We had the good fortune of connecting with Paul Giovis and we’ve shared our conversation below.

Hi Paul, can you share the most important lesson you’ve learned over the course of your career?
Self motivation is key. No one is pushing you to work more when you are your own boss. I have to constantly remind myself that it is all up to me to grow, make better work, and for my business to grow. Balance is the hardest thing to find when you are working for yourself. Am I working too much? Am I not working enough. I have been continuously working on this so I don’t get burnt out doing something I love or finding myself stagnant. Keeping busy and working outside your comfort zone is the only way to grow as an artist.

Let’s talk shop? Tell us more about your career, what can you share with our community?
Ever since I can remember I’ve been drawing. Growing up with a heavy influence of skateboarding and music really pushed me in the direction of making the art I do today. Since I was young I was always fascinated with street art and tattoos. It was always my goal to eventually part of that culture. I like to think of my bold, detailed style as a mixture of all of my influences. I’ve worked very hard over the years to create a style I can call my own, and nothing makes me prouder than when people tell me they noticed it was my work without even seeing the signature. What excites me the most about my artwork is that it can be easily translated from painting murals to tattoo work. The style stays the same, just different canvas’. Its cool to see my large scale work out around town as well as walking around on peoples bodies. I worked a lot of odd jobs and in restaurants and bars for years to get by. All those years I still had a strong focus on my art and kept working at making it my full time thing.

Any places to eat or things to do that you can share with our readers? If they have a friend visiting town, what are some spots they could take them to?
I’ve always been a huge fan of Columbus, Ohio. There really is so much fun to be had and great people to hang out with. If I was trying to show someone a good time I would definitely take them to Wayne Web’s bowling alley where you can bowl under black lights and watch 90’s music videos on projection screens, while drinking too much beer.

My favorite brewery in Columbus is without a doubt Seventh Son. Everything about that place is amazing; the people, their merchandise, the beer, food trucks, and atmosphere as a whole. They have events, flea markets and dance parties from time to time and really just do a good job running their business and treating their people right.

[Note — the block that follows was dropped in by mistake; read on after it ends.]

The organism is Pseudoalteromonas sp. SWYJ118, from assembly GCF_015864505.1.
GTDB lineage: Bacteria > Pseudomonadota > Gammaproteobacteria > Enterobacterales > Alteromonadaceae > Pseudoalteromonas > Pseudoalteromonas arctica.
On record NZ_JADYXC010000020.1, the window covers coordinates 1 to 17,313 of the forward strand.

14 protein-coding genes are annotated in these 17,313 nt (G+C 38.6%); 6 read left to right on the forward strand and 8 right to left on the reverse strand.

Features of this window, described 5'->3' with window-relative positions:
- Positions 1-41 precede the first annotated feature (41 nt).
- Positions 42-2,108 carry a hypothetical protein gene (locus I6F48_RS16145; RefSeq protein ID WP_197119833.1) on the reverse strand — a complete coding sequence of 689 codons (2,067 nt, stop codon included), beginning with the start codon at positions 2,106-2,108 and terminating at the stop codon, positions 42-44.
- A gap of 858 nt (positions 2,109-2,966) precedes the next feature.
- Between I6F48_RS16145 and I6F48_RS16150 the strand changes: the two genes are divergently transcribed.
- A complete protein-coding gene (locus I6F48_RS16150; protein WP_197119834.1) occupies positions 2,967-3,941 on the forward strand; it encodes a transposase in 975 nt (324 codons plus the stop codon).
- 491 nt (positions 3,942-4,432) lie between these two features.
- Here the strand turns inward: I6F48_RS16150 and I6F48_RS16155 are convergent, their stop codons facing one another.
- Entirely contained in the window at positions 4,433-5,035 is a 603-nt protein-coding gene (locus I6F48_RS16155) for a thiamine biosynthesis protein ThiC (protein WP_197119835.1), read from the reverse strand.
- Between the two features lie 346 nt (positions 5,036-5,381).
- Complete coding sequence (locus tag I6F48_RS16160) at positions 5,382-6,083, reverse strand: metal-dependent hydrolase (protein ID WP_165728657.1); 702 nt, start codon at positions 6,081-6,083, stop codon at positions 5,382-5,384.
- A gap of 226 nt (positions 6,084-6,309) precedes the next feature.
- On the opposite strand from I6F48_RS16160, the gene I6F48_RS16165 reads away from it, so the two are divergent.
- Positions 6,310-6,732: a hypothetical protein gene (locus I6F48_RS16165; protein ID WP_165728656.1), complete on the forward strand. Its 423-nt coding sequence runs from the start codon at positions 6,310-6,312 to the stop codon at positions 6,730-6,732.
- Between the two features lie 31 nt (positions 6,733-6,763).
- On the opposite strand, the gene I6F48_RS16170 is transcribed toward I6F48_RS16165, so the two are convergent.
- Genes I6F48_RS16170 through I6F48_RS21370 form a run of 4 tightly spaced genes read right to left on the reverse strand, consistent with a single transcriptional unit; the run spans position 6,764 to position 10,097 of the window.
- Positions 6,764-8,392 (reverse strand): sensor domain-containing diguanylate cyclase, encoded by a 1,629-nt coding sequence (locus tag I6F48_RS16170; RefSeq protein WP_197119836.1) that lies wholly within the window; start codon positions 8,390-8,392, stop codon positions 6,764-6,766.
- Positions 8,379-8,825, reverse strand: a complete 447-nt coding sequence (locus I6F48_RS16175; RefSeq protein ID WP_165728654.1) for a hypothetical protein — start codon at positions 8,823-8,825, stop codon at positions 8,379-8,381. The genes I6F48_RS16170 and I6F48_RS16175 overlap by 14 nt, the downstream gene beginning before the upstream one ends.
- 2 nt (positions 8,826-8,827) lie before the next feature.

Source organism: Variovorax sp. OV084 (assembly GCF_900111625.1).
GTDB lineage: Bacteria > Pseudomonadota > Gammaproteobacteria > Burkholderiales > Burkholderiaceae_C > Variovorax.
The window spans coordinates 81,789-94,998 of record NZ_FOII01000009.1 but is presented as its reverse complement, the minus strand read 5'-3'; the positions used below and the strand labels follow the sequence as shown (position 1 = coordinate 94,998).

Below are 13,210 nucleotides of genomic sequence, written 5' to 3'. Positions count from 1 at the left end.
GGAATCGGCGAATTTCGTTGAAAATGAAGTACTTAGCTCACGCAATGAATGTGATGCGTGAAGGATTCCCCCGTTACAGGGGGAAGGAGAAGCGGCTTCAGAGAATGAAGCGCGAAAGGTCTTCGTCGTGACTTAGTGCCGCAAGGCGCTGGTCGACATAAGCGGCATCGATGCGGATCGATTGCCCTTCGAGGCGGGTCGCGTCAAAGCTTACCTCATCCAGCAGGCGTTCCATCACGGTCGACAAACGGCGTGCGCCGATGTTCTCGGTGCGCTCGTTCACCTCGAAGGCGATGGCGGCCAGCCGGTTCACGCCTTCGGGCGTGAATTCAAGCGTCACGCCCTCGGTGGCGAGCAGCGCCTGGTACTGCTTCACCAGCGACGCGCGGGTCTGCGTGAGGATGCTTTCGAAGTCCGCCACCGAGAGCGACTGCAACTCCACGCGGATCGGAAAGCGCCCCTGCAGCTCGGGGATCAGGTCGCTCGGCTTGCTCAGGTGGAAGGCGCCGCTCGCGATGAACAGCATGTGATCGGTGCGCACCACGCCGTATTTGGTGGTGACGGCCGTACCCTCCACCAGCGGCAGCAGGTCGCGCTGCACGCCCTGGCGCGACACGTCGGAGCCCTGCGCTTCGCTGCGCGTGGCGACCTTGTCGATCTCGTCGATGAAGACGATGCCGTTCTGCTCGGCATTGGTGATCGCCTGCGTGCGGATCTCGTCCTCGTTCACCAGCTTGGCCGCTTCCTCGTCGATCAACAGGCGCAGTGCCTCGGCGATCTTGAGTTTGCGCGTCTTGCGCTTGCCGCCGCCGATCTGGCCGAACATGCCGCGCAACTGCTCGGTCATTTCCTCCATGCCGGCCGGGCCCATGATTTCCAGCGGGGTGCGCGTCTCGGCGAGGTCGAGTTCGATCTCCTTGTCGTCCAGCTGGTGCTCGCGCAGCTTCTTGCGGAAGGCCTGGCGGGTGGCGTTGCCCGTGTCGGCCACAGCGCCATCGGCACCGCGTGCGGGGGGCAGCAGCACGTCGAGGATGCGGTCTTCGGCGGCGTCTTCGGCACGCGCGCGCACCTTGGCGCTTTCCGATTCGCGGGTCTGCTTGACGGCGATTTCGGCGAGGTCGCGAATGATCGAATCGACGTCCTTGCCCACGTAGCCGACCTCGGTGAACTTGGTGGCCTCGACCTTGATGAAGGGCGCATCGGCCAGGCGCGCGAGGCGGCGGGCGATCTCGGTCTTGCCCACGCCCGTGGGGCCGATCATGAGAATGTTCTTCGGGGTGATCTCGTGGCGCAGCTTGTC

Riding bikes to bars around the city is one of the best ways to have a good time. Columbus is pretty flat so it makes for an easy ride most anywhere in the city with all the bike lanes and trails. Some of my favorite spots include The Oracle, Cafe Bourbon Street, St. James Tavern, Low Beck, and Ace of Cups for shows. Speaking of concerts, I’ve never had a bad time at Kemba Live for an outdoor show, so I would definitely add that to the list.

As far as food, I could go on forever. Some of my top choices though would be Comune, Chapman’s, Nina’s Thai on High, Brassica, Indian Oven, Gemut Biergarten, Wolf’s Ridge, South Village Grill, Dough Mama, and Los Agaves food truck for the best birria tacos on earth.

Franklinton Friday is always a good opportunity to get out in the art community and meet some of Columbus’ best people. You can see live music, art installations, buy art or vintage clothing from local vendors, or visit one of the many open studios during the event. This city works hard and produces amazing things. Everyone is very supportive of each other which makes it truly an honor to be part of this community.

A couple other local businesses that can’t go unmentioned are Spoonful Records, Uppercup Coffee, and Embassy Skateshop.

Shoutout is all about shouting out others who you feel deserve additional recognition and exposure. Who would you like to shoutout?
There are a lot of people out there that shaped me and helped pave the way for me as an artist. If I had to narrow it down to a few people I would have to mention my high school art teachers Aaron Roberts, Tina Roberts, and Beth Eline. These three individuals really pushed me into having a career in art. They saw something in me and helped put the pieces together. I can confidently say that without their guidance I would not be where I am today. I would also like to mention Craig Dransfield, a friend and mentor to me throughout and after college. We have worked on countless projects together and I’ve learned a lot from his talents and limitless skills. Another person who can’t go unmentioned is my tattoo mentor, Katherine Dearwester. She gave me the opportunity to make a career out of tattooing and taught me all I know in the field. I am grateful for every single person who has been part of my journey in the arts.

Website: Paulgiovis.com

Instagram: @allapaulygs

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